On Wednesday night, Dead & Company headed to Hartford, Connecticut, performing at a mid-week stop at the XFINITY Center ahead of the band’s upcoming two-night stand New York City’s Citi Field this weekend. From the opening “Hell In A Bucket”, the band was on, offering up a show of fan-favorites and particularly fiery improvisation.The opening “Hell In A Bucket” allowed for John Mayer to slowly build into his blistering lead solo on guitar, making for a celebratory start to the show. From there, the band landed in “Next Time You See Me”, a blues tune by Junior Parker, marking the band’s first performance of the number this tour. “Ramble On Rose” came next, followed up by Bob Dylan’s “When I Paint My Masterpiece”, a gem of Hartford’s first set and a song last performed in November of last year in Charlotte, North Carolina. “Cumberland Blues” gave Jeff Chimenti to shine, laying out a rip-roaring solo on the keys. A stand-out “Black Muddy River” came next, with Dead & Company ending out set one with an explosive “Don’t Ease Me In”.“Hell In A Bucket” “Next Time You See Me”[Video: Matt Frazier]“Cumberland Blues”[Video: Matt Frazier]“Don’t Ease Me In”[Video: Matt Frazier]While Dead & Company offered up a lot of fan favorites during set one of the night, set two is when the band truly stepped out and shined. After a groovy set-opening “Feel Like A Stranger”, the band brought out “Viola Lee Blues”, much to the delight of the crowd. However, the band had something special prepared for the Hartford crowd, laying out the first two verses on the song before transitioning into an energized “China Cat Sunflower”. A particularly on-point transition led in “China Cat” into its beloved partner “I Know You Rider”, highlighting how much Dead & Company’s improvisational capacities have progressed over the years.“Feel Like A Stranger”Up next, the band laid out a tight rendition of “Man Smart, Woman Smarter”, marking the third time the group has performed the number since its debut at Bristow’s Jiffy Lube Live in June of last year (the band also performed it this fall at Madison Square Garden). From there, Bill Kreutzmann and Mickey Hart were given license to do their thing, with a particularly captivating drum section ahead of the re-emergence of the band for “Space”. With huge response from the crowd, the band crawled out of the ambient din of “Space”, making for a triumphant arrival in the third and final verse of “Viola Lee Blues”, completing the fan-favorite song that was started earlier in the set.“Space” > “Viola Lee Blues Reprise”[Video: Matt Frazier]By all accounts, the tour debut of “Looks Like Rain” in Hartford was the band’s best performance of the song to date, with other noting that it was the most powerful rendition of the song they’d heard in years. The standout song and true climax of the second set, Bob Weir’s soulful vocals and the mournful tune also laid a path for the set-closing rendition of “Not Fade Away”. With the contrast between the two songs so apparent, the crowd rejoiced with the emergence of The Crickets’ cover, singing the song’s refrain long after the band had exited the stage. After a brief break, Dead & Company returned, performing a gorgeous, moving take on the lyric “Brokedown Palace”.“Looks Like Rain”[Video: Jamey Klein]“Not Fade Away”[Video: Jamey Klein]“Brokedown Palace”[Video: Jamey Klein]Setlist: Dead & Company | Xfinity Center | Hartford, CT | 6/13/2018Set One: Hell in a Bucket, Next Time You See Me, Ramble On Rose, When I Paint My Masterpiece, Cumberland Blues, Black Muddy River, Don’t Ease Me InSet Two: Feel Like A Stranger, Viola Lee Blues (verse 1 & 2) > China Cat Sunflower > I Know You Rider, Man Smart, Woman Smarter > Drums/Space > Viola Lee Blues (verse 3), Looks Like Rain > Not Fade AwayEncore: Brokedown Palace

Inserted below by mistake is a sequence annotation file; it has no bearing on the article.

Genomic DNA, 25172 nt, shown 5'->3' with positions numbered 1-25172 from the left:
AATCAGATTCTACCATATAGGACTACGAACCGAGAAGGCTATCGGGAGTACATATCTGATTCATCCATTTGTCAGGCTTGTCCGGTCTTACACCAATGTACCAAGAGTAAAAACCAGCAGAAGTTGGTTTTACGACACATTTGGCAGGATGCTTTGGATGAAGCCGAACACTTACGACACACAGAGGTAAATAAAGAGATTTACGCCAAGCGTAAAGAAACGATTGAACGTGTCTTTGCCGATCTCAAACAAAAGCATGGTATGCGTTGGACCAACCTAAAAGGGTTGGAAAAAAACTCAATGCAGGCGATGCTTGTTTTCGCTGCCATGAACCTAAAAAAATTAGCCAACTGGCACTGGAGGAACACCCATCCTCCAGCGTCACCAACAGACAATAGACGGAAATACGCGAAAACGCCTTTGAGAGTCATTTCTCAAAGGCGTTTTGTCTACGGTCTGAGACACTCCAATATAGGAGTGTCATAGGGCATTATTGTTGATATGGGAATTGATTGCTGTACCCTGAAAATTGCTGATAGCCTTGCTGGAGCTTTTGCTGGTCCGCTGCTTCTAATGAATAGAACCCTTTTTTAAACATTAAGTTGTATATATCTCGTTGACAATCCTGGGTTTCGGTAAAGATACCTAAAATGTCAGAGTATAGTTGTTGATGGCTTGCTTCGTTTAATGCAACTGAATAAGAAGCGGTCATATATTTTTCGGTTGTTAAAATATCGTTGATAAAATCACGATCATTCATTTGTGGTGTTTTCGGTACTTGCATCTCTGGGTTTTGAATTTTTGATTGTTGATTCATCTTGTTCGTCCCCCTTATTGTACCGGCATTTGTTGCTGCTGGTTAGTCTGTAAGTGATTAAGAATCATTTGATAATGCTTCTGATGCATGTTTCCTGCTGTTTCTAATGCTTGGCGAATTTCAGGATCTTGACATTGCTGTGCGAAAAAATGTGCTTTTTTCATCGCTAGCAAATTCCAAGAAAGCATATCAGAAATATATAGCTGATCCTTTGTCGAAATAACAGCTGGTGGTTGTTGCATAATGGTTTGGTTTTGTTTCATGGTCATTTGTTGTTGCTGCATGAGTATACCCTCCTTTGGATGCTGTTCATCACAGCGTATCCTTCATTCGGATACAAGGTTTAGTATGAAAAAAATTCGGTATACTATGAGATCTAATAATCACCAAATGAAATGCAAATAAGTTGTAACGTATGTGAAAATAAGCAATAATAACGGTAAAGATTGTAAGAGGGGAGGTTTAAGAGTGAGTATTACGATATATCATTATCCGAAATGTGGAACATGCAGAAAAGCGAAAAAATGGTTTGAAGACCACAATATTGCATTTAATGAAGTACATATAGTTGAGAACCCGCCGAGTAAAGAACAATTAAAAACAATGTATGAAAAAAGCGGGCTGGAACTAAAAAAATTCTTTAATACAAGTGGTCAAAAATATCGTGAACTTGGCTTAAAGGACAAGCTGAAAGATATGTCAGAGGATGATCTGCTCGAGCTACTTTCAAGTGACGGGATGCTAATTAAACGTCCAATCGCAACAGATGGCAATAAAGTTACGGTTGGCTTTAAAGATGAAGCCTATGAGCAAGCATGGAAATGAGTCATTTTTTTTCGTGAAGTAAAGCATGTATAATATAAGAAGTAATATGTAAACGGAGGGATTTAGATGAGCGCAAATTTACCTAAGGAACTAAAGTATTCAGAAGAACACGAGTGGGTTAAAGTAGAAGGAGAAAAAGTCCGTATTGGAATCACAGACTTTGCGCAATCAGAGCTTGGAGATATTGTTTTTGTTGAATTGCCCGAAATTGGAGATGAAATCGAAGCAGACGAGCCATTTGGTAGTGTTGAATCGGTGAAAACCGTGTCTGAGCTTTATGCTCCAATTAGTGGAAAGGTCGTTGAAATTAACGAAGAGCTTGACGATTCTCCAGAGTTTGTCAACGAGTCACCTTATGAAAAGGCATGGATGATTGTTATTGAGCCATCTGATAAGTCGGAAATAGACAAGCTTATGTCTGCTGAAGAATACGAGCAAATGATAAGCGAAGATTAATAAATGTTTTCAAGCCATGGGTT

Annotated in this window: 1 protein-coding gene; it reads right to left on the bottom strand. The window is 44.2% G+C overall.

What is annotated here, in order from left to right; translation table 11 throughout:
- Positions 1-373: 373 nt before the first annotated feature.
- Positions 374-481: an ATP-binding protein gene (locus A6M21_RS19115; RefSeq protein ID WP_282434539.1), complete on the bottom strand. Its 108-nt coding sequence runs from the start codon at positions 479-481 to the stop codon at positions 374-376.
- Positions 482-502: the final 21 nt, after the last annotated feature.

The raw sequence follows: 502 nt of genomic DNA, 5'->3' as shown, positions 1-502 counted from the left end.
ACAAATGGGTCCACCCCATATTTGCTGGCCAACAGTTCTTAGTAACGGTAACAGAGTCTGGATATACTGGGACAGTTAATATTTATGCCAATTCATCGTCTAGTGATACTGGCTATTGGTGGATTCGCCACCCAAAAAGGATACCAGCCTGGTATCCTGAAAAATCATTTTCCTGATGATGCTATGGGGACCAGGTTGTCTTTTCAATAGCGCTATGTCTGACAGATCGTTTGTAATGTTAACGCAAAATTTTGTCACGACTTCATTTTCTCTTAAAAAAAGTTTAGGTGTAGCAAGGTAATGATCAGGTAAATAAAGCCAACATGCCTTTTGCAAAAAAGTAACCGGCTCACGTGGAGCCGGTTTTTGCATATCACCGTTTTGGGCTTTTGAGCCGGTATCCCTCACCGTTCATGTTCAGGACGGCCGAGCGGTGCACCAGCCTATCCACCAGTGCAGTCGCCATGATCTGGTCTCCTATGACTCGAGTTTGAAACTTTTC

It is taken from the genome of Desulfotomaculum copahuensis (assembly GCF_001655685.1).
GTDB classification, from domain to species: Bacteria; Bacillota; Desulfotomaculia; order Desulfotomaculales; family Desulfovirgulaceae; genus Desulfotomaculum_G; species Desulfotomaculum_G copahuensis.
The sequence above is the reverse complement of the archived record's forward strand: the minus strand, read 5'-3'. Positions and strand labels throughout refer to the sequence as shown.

In a world where every music festival is starting to look the same, Lockn’ has found its niche. Now in its 6th year, the Lockn’ festival focuses their energy on world-class music, a safe and friendly atmosphere, local vendors and community engagement. The 4-day festival takes place right in the heart of the Blue Ridge Mountains and is everything an old-fashion east coast festival should be. The thing that makes Lockn’ so unique is that despite having an extensive lineup – there is essentially only one stage. When one band finishes their final song, the stage literally rotates around and the next band begins to play. Lockn’ even got its name because of these interlocking sets. Aside from eliminating downtime between sets this also offers a great opportunity for two bands to blend their first and last song together with another band. It’s really fun to watch. There is a secondary stage where each night a band plays a late night set after the headliner. There is also a much smaller stage in Garcias Forest. This wooded area near the campground offers early morning and late night sets for those who wish to keep the party going. While Lockn’ does have some diversity in its lineup, it is primarily a Grateful Dead influenced jam festival. This year Dead & Co chose Lockn’ to host the conclusion of their summer tour. While we were busy manning our both we watched as people lined up to get a good spot as early as twelve hours before the show. The weekend was full of collaborations between bands and offered a unique opportunity to see some incredible music that you wouldn’t have been able to see anywhere else. The weather was as expected – fairly hot and humid. However, after the sun went down we were treated to some of that crisp and cool Blue Ridge air that reminded us that Fall is just around the corner.The festival community is small and the vendor community is ever smaller. With this being our first festival back in the Blue Ridge Territory, it was great to catch up with some old friends and make some plans for the future. While life on the road isn’t perfect – it does offer a sense of community where ever you travel. Next up we’re headed to the Gauley! Gauley Festis American Whitewater’s largest event. It takes places in Summersville, West Virginia and coincides with the dam releases that the whitewater community waits for every year. See you there!There is one way for this tour to be a reality, our sponsors! Sending a thank you shout out to our title sponsor Nite Ize, and all of our other awesome sponsors that make this happen: Crazy Creek, National Geographic, Sea to Summit, Mountain House, Lowe Alpine, Old Town, Leki, HydraPak, UCO Gear and Wenzel. If you like the gear that keeps us groovin’ click here to enter for a chance to win